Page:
Thus, for B2B product marketers and content marketers, positioning and messaging are vital to deliver the value of the product, which will help cross the chasm. The goal is to become a safer option for mainstream customers by adopting a customer-centric approach.
What will you learn?
- Discover the chasm.
- The target-customer scenario template.
- The whole product model.
- The competitive-positioning compass.
- The subtle art of positioning.
- Winning by comparison.
4. Behind the Cloud - Marc Benioff and Carlye Adler
Product marketing focus: Market
In the book, Carlye Adler, along with the co-founder and CEO of Salesforce.com, Marc Benioff, share the story of how Salesforce led the cloud computing revolution. Salesforce went from being a startup to sparking a $46-billion dollar industry, by putting customers at the core and strategically positioning themselves in the market.
He discusses how to launch your product, understand sequential growth, and build global capabilities into the product. B2B marketing teams including product and content marketers can take notes on the importance of thoroughly understanding the market, product positioning, and having multiple strategies.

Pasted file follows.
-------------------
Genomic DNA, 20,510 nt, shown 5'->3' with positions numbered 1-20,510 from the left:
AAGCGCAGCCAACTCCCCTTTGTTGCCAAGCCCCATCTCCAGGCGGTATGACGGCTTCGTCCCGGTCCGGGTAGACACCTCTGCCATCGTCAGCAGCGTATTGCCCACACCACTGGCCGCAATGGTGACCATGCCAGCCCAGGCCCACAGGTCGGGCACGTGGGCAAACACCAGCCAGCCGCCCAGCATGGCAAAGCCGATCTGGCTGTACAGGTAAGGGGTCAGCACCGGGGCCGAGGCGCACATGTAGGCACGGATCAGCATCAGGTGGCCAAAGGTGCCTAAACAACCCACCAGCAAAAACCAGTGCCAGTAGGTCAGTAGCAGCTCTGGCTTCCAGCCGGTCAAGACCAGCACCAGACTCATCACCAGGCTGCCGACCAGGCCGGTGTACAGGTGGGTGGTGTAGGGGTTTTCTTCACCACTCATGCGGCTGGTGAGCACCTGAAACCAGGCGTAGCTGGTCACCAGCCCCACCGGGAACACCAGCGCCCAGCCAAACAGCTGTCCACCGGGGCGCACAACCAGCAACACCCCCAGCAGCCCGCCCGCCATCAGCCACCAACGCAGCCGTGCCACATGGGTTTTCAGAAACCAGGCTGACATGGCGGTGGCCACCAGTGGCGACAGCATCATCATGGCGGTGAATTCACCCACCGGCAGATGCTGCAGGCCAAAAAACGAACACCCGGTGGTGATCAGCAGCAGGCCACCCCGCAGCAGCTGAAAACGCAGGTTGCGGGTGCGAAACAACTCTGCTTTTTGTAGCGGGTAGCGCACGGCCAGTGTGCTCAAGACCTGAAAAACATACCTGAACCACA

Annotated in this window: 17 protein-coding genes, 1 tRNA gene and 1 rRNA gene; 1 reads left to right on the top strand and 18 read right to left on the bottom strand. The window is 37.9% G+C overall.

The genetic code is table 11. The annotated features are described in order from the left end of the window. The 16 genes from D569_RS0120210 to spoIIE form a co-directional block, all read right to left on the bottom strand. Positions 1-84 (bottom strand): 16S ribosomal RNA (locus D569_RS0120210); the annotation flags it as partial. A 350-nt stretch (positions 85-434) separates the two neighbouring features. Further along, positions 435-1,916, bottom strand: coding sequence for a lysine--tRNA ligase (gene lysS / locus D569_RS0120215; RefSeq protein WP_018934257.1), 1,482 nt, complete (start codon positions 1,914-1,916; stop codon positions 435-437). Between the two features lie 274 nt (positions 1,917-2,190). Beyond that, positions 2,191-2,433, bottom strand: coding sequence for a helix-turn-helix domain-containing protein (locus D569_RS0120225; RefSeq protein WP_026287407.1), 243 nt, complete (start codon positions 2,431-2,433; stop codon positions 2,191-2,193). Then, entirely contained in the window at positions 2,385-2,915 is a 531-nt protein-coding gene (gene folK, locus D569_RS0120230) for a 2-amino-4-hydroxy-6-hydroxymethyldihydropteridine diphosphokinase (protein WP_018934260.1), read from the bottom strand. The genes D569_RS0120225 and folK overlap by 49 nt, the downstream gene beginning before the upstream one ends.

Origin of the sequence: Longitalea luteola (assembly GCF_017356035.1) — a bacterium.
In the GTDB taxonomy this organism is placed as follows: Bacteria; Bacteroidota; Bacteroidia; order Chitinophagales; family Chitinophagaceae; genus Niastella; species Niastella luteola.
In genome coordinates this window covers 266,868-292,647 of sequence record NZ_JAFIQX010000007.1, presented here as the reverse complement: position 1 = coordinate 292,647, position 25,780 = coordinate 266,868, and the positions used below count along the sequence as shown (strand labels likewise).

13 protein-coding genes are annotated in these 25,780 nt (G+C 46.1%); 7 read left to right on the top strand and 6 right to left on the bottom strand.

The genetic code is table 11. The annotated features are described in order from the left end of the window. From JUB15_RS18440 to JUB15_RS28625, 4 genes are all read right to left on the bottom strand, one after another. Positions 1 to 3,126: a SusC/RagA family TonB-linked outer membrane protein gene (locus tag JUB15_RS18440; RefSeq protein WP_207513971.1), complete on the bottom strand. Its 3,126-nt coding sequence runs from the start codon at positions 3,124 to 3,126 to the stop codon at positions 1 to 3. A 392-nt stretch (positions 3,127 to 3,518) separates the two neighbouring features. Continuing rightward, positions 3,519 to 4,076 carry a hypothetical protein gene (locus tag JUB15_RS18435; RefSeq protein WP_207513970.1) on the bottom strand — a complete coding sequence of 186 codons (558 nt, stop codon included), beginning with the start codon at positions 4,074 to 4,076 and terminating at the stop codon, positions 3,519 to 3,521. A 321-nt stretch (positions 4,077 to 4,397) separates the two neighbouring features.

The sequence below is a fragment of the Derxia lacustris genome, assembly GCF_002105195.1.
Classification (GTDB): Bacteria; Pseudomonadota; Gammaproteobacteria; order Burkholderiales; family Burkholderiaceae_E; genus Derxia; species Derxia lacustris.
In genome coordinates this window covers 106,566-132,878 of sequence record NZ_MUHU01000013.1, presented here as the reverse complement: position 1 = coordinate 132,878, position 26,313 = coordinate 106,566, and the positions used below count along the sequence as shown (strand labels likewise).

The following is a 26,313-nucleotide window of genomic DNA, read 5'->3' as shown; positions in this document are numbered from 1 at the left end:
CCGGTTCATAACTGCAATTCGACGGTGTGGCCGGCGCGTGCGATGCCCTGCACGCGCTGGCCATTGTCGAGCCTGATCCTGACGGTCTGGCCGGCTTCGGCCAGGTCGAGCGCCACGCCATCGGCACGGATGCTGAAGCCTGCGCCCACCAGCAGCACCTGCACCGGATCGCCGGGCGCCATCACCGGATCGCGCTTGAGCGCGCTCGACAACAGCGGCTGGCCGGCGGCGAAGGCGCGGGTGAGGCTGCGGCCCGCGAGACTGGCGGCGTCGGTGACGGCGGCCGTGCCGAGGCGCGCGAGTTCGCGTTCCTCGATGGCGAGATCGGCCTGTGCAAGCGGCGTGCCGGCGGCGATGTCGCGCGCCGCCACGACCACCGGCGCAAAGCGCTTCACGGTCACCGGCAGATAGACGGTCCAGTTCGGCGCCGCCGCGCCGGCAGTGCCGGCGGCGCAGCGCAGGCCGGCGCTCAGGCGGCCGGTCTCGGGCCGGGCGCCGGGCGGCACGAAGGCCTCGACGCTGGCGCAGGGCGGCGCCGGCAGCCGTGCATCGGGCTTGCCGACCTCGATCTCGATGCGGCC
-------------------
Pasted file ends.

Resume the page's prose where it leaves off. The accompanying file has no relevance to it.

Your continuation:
Salesforce shows the importance of listening to the market. When they studied the market, they realized salespeople need software for different purposes, like billing, tracking, etc., and it’s harder for them to customize the software; they also had to look out for maintenance, support, and upgrades, and pay extra.
Salesforce read the market with utmost granularity and came up with a solution—an on-demand software with a user-friendly UI—organizing opportunities, contacts, and accounts. Since then, they kept on listening to the feedback from the market and changed the product based on them. Now, Salesforce is one of the best CRM software packed with features for sales and marketing people alike.
What will you learn?
- How to turn a simple idea into a high-growth company?
- How to use events to build buzz and drive business?
- How to develop products users love?
- How to launch your product and introduce your model to new markets?
- How to raise capital and create a return?
- How to create alignment?
5. Extreme Ownership - Jocko Willink and Leif Babin